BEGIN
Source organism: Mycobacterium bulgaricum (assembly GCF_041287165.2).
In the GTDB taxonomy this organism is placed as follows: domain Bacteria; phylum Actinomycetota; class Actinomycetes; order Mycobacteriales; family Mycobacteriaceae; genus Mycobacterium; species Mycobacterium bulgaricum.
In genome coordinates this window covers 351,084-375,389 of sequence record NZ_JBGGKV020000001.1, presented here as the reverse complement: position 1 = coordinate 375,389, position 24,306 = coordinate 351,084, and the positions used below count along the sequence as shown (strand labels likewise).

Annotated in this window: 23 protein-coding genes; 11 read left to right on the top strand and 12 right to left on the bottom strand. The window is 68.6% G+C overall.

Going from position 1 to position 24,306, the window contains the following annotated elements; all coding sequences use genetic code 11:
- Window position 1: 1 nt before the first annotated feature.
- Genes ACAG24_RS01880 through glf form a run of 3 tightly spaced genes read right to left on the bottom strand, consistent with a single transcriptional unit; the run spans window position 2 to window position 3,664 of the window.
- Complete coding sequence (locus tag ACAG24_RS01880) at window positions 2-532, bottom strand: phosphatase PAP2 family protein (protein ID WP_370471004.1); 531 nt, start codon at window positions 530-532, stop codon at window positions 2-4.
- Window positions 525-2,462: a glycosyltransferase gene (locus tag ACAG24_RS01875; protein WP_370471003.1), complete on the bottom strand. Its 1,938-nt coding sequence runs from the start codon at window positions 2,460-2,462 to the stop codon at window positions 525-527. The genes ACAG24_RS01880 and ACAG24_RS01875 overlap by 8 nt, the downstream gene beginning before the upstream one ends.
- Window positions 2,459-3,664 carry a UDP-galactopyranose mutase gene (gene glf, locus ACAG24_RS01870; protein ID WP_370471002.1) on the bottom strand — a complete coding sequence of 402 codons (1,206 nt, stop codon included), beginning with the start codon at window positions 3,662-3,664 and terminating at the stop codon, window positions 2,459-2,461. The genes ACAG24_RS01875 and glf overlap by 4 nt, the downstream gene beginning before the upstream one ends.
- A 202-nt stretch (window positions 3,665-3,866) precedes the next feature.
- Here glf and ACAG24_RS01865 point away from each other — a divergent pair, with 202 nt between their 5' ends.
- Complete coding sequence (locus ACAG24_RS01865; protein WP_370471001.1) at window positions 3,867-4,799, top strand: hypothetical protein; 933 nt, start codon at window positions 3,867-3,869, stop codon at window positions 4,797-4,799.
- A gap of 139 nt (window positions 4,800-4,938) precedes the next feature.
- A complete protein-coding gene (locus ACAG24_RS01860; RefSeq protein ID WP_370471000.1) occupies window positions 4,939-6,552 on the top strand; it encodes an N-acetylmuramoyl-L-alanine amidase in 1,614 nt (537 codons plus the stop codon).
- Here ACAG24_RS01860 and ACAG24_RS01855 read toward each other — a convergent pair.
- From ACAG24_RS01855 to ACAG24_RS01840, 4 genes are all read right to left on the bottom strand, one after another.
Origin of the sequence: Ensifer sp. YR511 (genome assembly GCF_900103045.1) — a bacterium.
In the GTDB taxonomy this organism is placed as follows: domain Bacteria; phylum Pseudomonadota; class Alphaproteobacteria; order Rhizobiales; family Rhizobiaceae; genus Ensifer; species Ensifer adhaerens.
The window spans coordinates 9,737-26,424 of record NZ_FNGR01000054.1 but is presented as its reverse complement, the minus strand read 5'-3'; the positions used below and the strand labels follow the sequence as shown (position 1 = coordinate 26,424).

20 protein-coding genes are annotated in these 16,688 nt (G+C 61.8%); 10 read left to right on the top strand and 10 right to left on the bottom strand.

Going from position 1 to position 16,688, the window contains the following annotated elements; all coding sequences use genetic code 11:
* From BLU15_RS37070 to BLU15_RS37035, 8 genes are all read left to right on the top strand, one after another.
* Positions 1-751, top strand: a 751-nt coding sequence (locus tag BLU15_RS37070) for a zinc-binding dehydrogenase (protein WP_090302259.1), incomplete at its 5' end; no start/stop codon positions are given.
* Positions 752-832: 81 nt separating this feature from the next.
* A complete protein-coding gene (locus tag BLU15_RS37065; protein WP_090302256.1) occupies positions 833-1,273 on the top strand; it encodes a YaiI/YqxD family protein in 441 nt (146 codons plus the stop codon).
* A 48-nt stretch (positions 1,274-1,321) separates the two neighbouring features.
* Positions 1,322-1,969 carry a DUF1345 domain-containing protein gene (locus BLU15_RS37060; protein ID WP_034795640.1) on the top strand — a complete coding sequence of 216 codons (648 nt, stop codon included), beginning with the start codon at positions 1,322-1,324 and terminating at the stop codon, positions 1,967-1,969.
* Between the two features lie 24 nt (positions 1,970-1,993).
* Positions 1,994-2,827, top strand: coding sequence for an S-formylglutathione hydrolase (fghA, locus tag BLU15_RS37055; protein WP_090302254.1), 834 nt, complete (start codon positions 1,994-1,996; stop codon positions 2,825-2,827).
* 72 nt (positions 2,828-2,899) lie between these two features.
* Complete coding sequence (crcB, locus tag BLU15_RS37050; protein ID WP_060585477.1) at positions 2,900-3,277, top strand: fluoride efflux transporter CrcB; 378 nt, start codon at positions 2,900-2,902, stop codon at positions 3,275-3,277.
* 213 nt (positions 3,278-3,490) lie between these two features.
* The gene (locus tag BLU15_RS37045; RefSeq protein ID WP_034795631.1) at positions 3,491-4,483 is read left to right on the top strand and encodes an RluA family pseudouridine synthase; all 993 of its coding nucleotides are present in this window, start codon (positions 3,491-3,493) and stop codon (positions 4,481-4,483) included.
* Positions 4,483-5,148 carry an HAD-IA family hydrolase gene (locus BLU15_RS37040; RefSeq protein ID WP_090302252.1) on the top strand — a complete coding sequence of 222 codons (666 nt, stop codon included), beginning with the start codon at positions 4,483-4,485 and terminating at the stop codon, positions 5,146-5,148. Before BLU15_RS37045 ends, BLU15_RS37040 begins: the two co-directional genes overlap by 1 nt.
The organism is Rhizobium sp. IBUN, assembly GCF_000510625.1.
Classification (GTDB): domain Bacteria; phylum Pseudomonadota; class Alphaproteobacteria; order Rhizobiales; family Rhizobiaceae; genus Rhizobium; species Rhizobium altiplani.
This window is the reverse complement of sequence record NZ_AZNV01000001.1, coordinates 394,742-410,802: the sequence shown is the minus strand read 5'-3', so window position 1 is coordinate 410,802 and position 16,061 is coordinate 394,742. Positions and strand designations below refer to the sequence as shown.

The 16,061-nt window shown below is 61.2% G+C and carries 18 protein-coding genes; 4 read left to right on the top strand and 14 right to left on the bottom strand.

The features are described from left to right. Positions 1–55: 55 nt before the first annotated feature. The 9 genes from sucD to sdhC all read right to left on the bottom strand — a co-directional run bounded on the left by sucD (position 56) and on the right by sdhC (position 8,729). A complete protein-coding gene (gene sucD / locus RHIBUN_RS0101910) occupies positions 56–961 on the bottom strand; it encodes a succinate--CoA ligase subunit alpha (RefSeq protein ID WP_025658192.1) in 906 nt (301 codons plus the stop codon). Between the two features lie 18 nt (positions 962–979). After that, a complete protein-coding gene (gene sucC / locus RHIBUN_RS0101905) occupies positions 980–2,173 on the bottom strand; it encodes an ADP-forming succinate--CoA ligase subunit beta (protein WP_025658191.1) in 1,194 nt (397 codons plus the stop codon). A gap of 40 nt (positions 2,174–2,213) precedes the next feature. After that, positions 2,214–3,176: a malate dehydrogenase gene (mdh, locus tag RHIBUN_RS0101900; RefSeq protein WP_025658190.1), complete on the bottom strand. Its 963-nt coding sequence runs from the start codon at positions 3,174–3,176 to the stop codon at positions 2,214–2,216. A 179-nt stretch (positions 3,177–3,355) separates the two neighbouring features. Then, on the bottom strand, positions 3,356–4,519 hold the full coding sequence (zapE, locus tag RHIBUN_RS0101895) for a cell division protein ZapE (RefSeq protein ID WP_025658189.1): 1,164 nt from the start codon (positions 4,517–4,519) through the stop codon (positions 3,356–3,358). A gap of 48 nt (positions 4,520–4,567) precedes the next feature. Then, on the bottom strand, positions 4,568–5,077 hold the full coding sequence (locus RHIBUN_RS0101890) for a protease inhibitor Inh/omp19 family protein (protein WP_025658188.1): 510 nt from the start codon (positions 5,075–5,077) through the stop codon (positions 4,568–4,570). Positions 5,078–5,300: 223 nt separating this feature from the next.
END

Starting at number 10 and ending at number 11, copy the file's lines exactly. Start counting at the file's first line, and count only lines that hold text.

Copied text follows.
- Window positions 2,459-3,664 carry a UDP-galactopyranose mutase gene (gene glf, locus ACAG24_RS01870; protein ID WP_370471002.1) on the bottom strand — a complete coding sequence of 402 codons (1,206 nt, stop codon included), beginning with the start codon at window positions 3,662-3,664 and terminating at the stop codon, window positions 2,459-2,461. The genes ACAG24_RS01875 and glf overlap by 4 nt, the downstream gene beginning before the upstream one ends.
- A 202-nt stretch (window positions 3,665-3,866) precedes the next feature.